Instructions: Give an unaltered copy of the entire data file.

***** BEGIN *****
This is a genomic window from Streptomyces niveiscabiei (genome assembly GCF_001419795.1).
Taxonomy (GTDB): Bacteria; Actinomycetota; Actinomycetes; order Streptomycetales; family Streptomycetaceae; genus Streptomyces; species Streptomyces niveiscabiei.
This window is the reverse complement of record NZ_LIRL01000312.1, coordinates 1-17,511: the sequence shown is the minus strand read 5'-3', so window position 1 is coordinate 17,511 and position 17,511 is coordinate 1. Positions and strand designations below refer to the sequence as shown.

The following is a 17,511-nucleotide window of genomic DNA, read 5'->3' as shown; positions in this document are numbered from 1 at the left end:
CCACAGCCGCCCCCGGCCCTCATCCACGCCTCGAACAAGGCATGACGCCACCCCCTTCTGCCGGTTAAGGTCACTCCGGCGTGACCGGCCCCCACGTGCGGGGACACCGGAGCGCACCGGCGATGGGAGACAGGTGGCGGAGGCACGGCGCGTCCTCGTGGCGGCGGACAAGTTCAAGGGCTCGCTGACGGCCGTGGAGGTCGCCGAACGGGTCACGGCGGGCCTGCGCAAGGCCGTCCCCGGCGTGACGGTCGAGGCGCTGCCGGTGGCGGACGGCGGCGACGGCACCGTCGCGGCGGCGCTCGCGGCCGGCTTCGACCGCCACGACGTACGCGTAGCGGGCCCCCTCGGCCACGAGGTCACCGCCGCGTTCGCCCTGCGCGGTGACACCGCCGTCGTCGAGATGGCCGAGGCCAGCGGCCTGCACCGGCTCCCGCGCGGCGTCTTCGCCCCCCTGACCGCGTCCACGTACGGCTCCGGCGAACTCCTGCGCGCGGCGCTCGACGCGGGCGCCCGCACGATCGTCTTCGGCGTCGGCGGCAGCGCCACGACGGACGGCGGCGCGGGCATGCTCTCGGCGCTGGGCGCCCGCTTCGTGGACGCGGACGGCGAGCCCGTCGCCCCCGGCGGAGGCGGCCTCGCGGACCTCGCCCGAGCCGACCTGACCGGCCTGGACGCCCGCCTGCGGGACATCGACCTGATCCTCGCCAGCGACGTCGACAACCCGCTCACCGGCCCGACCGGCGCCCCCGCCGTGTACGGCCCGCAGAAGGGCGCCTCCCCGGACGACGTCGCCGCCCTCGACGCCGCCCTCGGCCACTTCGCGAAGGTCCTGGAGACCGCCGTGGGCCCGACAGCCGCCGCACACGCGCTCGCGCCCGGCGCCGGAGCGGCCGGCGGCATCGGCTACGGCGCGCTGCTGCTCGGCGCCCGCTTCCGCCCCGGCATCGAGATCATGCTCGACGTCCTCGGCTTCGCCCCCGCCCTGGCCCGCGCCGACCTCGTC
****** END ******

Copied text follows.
This is a genomic window from Streptomyces niveiscabiei (genome assembly GCF_001419795.1).
Taxonomy (GTDB): Bacteria; Actinomycetota; Actinomycetes; order Streptomycetales; family Streptomycetaceae; genus Streptomyces; species Streptomyces niveiscabiei.
This window is the reverse complement of record NZ_LIRL01000312.1, coordinates 1-17,511: the sequence shown is the minus strand read 5'-3', so window position 1 is coordinate 17,511 and position 17,511 is coordinate 1. Positions and strand designations below refer to the sequence as shown.

The following is a 17,511-nucleotide window of genomic DNA, read 5'->3' as shown; positions in this document are numbered from 1 at the left end:
CCACAGCCGCCCCCGGCCCTCATCCACGCCTCGAACAAGGCATGACGCCACCCCCTTCTGCCGGTTAAGGTCACTCCGGCGTGACCGGCCCCCACGTGCGGGGACACCGGAGCGCACCGGCGATGGGAGACAGGTGGCGGAGGCACGGCGCGTCCTCGTGGCGGCGGACAAGTTCAAGGGCTCGCTGACGGCCGTGGAGGTCGCCGAACGGGTCACGGCGGGCCTGCGCAAGGCCGTCCCCGGCGTGACGGTCGAGGCGCTGCCGGTGGCGGACGGCGGCGACGGCACCGTCGCGGCGGCGCTCGCGGCCGGCTTCGACCGCCACGACGTACGCGTAGCGGGCCCCCTCGGCCACGAGGTCACCGCCGCGTTCGCCCTGCGCGGTGACACCGCCGTCGTCGAGATGGCCGAGGCCAGCGGCCTGCACCGGCTCCCGCGCGGCGTCTTCGCCCCCCTGACCGCGTCCACGTACGGCTCCGGCGAACTCCTGCGCGCGGCGCTCGACGCGGGCGCCCGCACGATCGTCTTCGGCGTCGGCGGCAGCGCCACGACGGACGGCGGCGCGGGCATGCTCTCGGCGCTGGGCGCCCGCTTCGTGGACGCGGACGGCGAGCCCGTCGCCCCCGGCGGAGGCGGCCTCGCGGACCTCGCCCGAGCCGACCTGACCGGCCTGGACGCCCGCCTGCGGGACATCGACCTGATCCTCGCCAGCGACGTCGACAACCCGCTCACCGGCCCGACCGGCGCCCCCGCCGTGTACGGCCCGCAGAAGGGCGCCTCCCCGGACGACGTCGCCGCCCTCGACGCCGCCCTCGGCCACTTCGCGAAGGTCCTGGAGACCGCCGTGGGCCCGACAGCCGCCGCACACGCGCTCGCGCCCGGCGCCGGAGCGGCCGGCGGCATCGGCTACGGCGCGCTGCTGCTCGGCGCCCGCTTCCGCCCCGGCATCGAGATCATGCTCGACGTCCTCGGCTTCGCCCCCGCCCTGGCCCGCGCCGACCTCGTC